Hyrule Warriors: A Great Gift for Zelda Fans

It has been a very long time, it feels like, but I got back into gaming. I bought a Nintendo Switch and a number of games (a process my wallet absolutely wept its way through). Naturally, I must comment! πŸ™‚ Of course, for most – not quite all – of what I’ll talk about, I am pretty late to the party. But, the metaphorical show must go on! I just hope that anything at all I say might have some sort of value.

The first game I wanted to buy and play was Hyrule Warriors.

The idea behind Hyrule Warriors is basically to take the usual premise of The Legend of Zelda – that a great evil threatens the land and wants to claim the Triforce, and Link and Zelda and their allies must stop it – and turn it into a massive fighting game, in which one can choose from a wide variety of characters, and face down villains, monsters, and entire armies. There is a story, mostly though not quite entirely told in the form of cinematics, but it’s mostly a β€œgo here, do this, kill as many enemies as possible without dying” sort of game. Both the main story and the many bonus challenges draw heavily on all the most major, lasting, and popular games of the franchise to date, but there is some original content as well. And, to keep things interesting, the bonus challenges change the rules a bit from one map to the next, which simply fascinates my brain as I seek to overcome the respective obstacles in the most effective way possible.

In short, it’s a great deal of fun!

The typical Zelda game is a quest to find and conquer various dungeon levels across a coherent map, collecting items, solving puzzles, beating monsters, and rescuing allies. All this, until one comes face to face with the final boss, beating them and saving the princess, with a few side-quests and mini-games along the way. By contrast, Hyrule Warriors is a straight-up fight fest made for the fans who love these games and these characters and Zelda in general. One moves straight from one battle to the next, with the various missions and side-missions popping up as they will, and the player(s) will either succeed or fail based on how effectively they can play. It can make one feel like one is running around like a headless chicken, but that’s the general challenge of it all, to adapt one’s own approach to the demands of any given battle.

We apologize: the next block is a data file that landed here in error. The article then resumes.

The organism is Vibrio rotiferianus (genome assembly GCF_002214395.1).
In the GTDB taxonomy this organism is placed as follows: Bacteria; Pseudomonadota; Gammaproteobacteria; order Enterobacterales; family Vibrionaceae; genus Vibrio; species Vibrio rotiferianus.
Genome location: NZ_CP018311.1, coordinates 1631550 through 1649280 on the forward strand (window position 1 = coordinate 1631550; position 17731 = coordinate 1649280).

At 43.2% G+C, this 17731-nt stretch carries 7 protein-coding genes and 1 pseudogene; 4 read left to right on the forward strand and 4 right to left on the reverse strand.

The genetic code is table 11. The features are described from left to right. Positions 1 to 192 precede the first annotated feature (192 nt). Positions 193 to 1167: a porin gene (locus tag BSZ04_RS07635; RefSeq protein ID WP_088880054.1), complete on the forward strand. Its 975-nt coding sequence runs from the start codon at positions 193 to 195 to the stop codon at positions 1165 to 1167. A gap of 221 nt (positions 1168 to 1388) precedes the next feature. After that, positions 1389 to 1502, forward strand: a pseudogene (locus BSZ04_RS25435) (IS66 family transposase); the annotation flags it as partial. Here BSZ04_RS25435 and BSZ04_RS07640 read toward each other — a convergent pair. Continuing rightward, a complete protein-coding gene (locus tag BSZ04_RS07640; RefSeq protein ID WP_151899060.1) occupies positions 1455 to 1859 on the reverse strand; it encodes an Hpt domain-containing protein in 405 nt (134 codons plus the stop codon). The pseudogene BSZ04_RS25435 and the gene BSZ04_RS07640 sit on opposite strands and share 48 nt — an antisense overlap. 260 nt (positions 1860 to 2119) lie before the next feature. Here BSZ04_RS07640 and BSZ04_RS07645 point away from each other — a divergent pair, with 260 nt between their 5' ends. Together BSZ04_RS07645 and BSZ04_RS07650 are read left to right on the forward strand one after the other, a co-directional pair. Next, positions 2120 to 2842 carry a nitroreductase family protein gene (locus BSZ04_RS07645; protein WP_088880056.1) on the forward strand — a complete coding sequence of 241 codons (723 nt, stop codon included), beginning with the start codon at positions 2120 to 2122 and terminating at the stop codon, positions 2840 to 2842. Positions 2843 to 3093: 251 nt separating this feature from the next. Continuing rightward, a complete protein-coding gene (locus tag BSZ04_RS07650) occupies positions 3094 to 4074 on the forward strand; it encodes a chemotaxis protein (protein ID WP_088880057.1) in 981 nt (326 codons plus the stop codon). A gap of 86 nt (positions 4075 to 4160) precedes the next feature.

There is a story mode which obviously started off as one tale, with a beginning, middle, and end, but which was added on to in batches with later expansions and DLCs. It’s a fair story, not too shabby, not too great or involved, and it manages to draw together the previous games of Ocarina of Time, Twilight Princess, Skyward Sword, and Wind Waker, with nods towards other games, which are more heavily drawn on in the bonus challenges, such as Majora’s Mask, Phantom Hourglass, Spirit Tracks, Link’s Awakening, Link Between Worlds, and probably more that I’m forgetting at the moment. If the plot served to bring various beloved characters and classic locations together, then the original characters and locations served to set up and advance the plot. Which, I will add, they did pretty well with everything that is original to this game.

I particularly adore the enchantress, Lana! πŸ˜‰

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About my only real disappointment with the plot, really, is how quickly and unexpectedly it ends, when I was all ready for the next batch of content obviously inspired by another Zelda game. I was in the groove, man, and it just ended! πŸ˜‰

And one thing which is just a bit annoying: when these standard, dime-a-dozen monsters get buffed up such that they die slower and harder than freaking boss monsters! Sheesh!

A particular point in favor of the game is simply how many alternatives there are. There’s a cast of nearly thirty characters, all with similar fighting styles for the player but nuanced and different in ways which one can use and adapt with. Several of the playable characters have more than one option of weapon, with Link (of course) having the most diverse array, but every weapon has its own benefits and drawbacks in various situations (and some are just cool to watch). When going through one of the bonus maps, there are a number of routes one can take, and a number of specialized rules to keep in mind. One can raise fairies to cast helpful spells in battle (which is a knack I do not specialize in), acquire materials to create potions for added effects in each battle, or create β€œbadges” that enhance specific attributes for each character. One can play through the story, at various levels of difficulty, or play through increasingly difficult challenge maps, or take various standalone challenges, the latter of which includes an option of playing none other than Ganon itself, and, apparently, another challenge where one is one of the infamous Cuccoos. Each enemy defeated is experience gained, and so the character one plays becomes stronger and stronger, which means one must balance the slaying of enemies with the accomplishing of the mission at hand.

In complete honesty, I dislike the grind I face of having to level up most of my characters in succession, but I love – absolutely love, with all the bloodthirsty passion of my Viking ancestry! – the absolute, wholesale, complete, and utter slaughtering of enemies, mwahahahah!

And it must be said, no matter how many times I go through the story or beat a bonus map after the slog of getting to the evil overlord, I have yet to tire of those concluding credit cinematics. There’s just something magical about them. They’re a proper Zelda-themed reward for a fan’s triumph over the many challenges in the game. πŸ™‚

All in all, Hyrule Warriors is a fun game the promises to entertain me for quite awhile yet. I’m glad I got it.

Rating: 9 stars out of 10.

Grade: A-Plus!

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